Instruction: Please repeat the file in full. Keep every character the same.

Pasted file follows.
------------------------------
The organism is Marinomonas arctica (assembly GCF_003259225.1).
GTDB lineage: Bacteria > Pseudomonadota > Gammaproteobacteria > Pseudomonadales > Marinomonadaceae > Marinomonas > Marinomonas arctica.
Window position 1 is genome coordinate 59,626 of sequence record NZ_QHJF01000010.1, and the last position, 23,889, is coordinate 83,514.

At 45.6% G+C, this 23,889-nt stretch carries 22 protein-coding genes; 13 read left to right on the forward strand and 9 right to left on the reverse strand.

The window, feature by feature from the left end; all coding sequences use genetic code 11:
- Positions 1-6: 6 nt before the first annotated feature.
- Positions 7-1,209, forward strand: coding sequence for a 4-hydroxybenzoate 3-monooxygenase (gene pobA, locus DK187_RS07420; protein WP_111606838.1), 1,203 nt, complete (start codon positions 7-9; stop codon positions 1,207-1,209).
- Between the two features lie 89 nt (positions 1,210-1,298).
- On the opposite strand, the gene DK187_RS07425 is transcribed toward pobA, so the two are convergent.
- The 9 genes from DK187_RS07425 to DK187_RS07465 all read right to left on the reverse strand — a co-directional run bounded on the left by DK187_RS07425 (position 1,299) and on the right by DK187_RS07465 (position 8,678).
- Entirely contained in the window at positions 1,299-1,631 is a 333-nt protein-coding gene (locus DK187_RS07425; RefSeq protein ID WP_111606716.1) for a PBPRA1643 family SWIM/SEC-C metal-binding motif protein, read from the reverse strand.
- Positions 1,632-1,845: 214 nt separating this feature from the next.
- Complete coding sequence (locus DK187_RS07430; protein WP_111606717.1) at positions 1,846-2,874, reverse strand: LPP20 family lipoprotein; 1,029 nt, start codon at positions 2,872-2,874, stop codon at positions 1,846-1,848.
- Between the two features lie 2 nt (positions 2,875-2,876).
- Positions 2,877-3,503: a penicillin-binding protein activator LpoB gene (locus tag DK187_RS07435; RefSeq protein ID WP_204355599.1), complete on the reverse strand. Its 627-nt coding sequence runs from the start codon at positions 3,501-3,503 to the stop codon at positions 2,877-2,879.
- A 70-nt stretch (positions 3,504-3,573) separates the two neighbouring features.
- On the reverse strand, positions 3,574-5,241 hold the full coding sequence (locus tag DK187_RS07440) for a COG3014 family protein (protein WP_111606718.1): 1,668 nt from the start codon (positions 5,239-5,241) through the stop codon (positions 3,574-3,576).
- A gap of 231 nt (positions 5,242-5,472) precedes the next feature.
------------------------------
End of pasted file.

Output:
The organism is Marinomonas arctica (assembly GCF_003259225.1).
GTDB lineage: Bacteria > Pseudomonadota > Gammaproteobacteria > Pseudomonadales > Marinomonadaceae > Marinomonas > Marinomonas arctica.
Window position 1 is genome coordinate 59,626 of sequence record NZ_QHJF01000010.1, and the last position, 23,889, is coordinate 83,514.

At 45.6% G+C, this 23,889-nt stretch carries 22 protein-coding genes; 13 read left to right on the forward strand and 9 right to left on the reverse strand.

The window, feature by feature from the left end; all coding sequences use genetic code 11:
- Positions 1-6: 6 nt before the first annotated feature.
- Positions 7-1,209, forward strand: coding sequence for a 4-hydroxybenzoate 3-monooxygenase (gene pobA, locus DK187_RS07420; protein WP_111606838.1), 1,203 nt, complete (start codon positions 7-9; stop codon positions 1,207-1,209).
- Between the two features lie 89 nt (positions 1,210-1,298).
- On the opposite strand, the gene DK187_RS07425 is transcribed toward pobA, so the two are convergent.
- The 9 genes from DK187_RS07425 to DK187_RS07465 all read right to left on the reverse strand — a co-directional run bounded on the left by DK187_RS07425 (position 1,299) and on the right by DK187_RS07465 (position 8,678).
- Entirely contained in the window at positions 1,299-1,631 is a 333-nt protein-coding gene (locus DK187_RS07425; RefSeq protein ID WP_111606716.1) for a PBPRA1643 family SWIM/SEC-C metal-binding motif protein, read from the reverse strand.
- Positions 1,632-1,845: 214 nt separating this feature from the next.
- Complete coding sequence (locus DK187_RS07430; protein WP_111606717.1) at positions 1,846-2,874, reverse strand: LPP20 family lipoprotein; 1,029 nt, start codon at positions 2,872-2,874, stop codon at positions 1,846-1,848.
- Between the two features lie 2 nt (positions 2,875-2,876).
- Positions 2,877-3,503: a penicillin-binding protein activator LpoB gene (locus tag DK187_RS07435; RefSeq protein ID WP_204355599.1), complete on the reverse strand. Its 627-nt coding sequence runs from the start codon at positions 3,501-3,503 to the stop codon at positions 2,877-2,879.
- A 70-nt stretch (positions 3,504-3,573) separates the two neighbouring features.
- On the reverse strand, positions 3,574-5,241 hold the full coding sequence (locus tag DK187_RS07440) for a COG3014 family protein (protein WP_111606718.1): 1,668 nt from the start codon (positions 5,239-5,241) through the stop codon (positions 3,574-3,576).
- A gap of 231 nt (positions 5,242-5,472) precedes the next feature.